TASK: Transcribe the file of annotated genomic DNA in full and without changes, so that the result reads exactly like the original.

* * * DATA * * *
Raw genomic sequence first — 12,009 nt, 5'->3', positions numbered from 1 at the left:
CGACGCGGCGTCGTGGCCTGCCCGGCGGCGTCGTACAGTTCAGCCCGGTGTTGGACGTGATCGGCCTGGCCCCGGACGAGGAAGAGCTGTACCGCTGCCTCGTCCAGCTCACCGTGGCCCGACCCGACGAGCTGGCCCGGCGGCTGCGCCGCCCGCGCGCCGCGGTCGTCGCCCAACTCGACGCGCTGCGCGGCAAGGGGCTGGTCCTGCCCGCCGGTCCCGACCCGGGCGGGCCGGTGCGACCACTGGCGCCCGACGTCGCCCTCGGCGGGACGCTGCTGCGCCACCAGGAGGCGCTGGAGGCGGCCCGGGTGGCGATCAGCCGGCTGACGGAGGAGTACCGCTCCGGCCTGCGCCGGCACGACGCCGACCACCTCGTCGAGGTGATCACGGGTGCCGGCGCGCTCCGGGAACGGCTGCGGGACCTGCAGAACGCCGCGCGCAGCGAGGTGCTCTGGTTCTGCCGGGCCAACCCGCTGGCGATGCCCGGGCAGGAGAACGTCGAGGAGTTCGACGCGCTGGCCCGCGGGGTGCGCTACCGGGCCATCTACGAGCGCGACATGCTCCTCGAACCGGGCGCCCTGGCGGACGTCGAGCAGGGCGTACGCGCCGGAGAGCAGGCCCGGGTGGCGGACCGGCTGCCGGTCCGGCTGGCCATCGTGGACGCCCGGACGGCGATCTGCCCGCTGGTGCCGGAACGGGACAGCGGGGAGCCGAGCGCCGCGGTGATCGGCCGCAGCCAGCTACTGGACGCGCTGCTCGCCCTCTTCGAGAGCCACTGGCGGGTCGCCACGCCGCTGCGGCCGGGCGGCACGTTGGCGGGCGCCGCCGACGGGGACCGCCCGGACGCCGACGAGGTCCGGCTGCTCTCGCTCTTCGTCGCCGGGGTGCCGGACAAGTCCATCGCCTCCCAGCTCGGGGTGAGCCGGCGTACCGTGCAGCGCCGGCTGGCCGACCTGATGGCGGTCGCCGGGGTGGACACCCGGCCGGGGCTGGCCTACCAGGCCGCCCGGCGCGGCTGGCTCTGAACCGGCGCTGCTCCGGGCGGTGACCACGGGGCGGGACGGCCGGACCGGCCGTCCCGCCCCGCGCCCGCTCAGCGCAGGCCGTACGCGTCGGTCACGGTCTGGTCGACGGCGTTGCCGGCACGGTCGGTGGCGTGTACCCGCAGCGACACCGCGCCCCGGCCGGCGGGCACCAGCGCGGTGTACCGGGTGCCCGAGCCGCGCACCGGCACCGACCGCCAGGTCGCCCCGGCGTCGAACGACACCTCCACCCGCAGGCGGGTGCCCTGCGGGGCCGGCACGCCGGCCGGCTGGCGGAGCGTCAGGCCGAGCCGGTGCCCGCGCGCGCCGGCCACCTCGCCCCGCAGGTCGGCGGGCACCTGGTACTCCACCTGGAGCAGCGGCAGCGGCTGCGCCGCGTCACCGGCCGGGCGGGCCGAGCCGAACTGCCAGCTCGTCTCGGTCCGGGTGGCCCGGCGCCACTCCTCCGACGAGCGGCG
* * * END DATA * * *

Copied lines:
Raw genomic sequence first — 12,009 nt, 5'->3', positions numbered from 1 at the left:
CGACGCGGCGTCGTGGCCTGCCCGGCGGCGTCGTACAGTTCAGCCCGGTGTTGGACGTGATCGGCCTGGCCCCGGACGAGGAAGAGCTGTACCGCTGCCTCGTCCAGCTCACCGTGGCCCGACCCGACGAGCTGGCCCGGCGGCTGCGCCGCCCGCGCGCCGCGGTCGTCGCCCAACTCGACGCGCTGCGCGGCAAGGGGCTGGTCCTGCCCGCCGGTCCCGACCCGGGCGGGCCGGTGCGACCACTGGCGCCCGACGTCGCCCTCGGCGGGACGCTGCTGCGCCACCAGGAGGCGCTGGAGGCGGCCCGGGTGGCGATCAGCCGGCTGACGGAGGAGTACCGCTCCGGCCTGCGCCGGCACGACGCCGACCACCTCGTCGAGGTGATCACGGGTGCCGGCGCGCTCCGGGAACGGCTGCGGGACCTGCAGAACGCCGCGCGCAGCGAGGTGCTCTGGTTCTGCCGGGCCAACCCGCTGGCGATGCCCGGGCAGGAGAACGTCGAGGAGTTCGACGCGCTGGCCCGCGGGGTGCGCTACCGGGCCATCTACGAGCGCGACATGCTCCTCGAACCGGGCGCCCTGGCGGACGTCGAGCAGGGCGTACGCGCCGGAGAGCAGGCCCGGGTGGCGGACCGGCTGCCGGTCCGGCTGGCCATCGTGGACGCCCGGACGGCGATCTGCCCGCTGGTGCCGGAACGGGACAGCGGGGAGCCGAGCGCCGCGGTGATCGGCCGCAGCCAGCTACTGGACGCGCTGCTCGCCCTCTTCGAGAGCCACTGGCGGGTCGCCACGCCGCTGCGGCCGGGCGGCACGTTGGCGGGCGCCGCCGACGGGGACCGCCCGGACGCCGACGAGGTCCGGCTGCTCTCGCTCTTCGTCGCCGGGGTGCCGGACAAGTCCATCGCCTCCCAGCTCGGGGTGAGCCGGCGTACCGTGCAGCGCCGGCTGGCCGACCTGATGGCGGTCGCCGGGGTGGACACCCGGCCGGGGCTGGCCTACCAGGCCGCCCGGCGCGGCTGGCTCTGAACCGGCGCTGCTCCGGGCGGTGACCACGGGGCGGGACGGCCGGACCGGCCGTCCCGCCCCGCGCCCGCTCAGCGCAGGCCGTACGCGTCGGTCACGGTCTGGTCGACGGCGTTGCCGGCACGGTCGGTGGCGTGTACCCGCAGCGACACCGCGCCCCGGCCGGCGGGCACCAGCGCGGTGTACCGGGTGCCCGAGCCGCGCACCGGCACCGACCGCCAGGTCGCCCCGGCGTCGAACGACACCTCCACCCGCAGGCGGGTGCCCTGCGGGGCCGGCACGCCGGCCGGCTGGCGGAGCGTCAGGCCGAGCCGGTGCCCGCGCGCGCCGGCCACCTCGCCCCGCAGGTCGGCGGGCACCTGGTACTCCACCTGGAGCAGCGGCAGCGGCTGCGCCGCGTCACCGGCCGGGCGGGCCGAGCCGAACTGCCAGCTCGTCTCGGTCCGGGTGGCCCGGCGCCACTCCTCCGACGAGCGGCG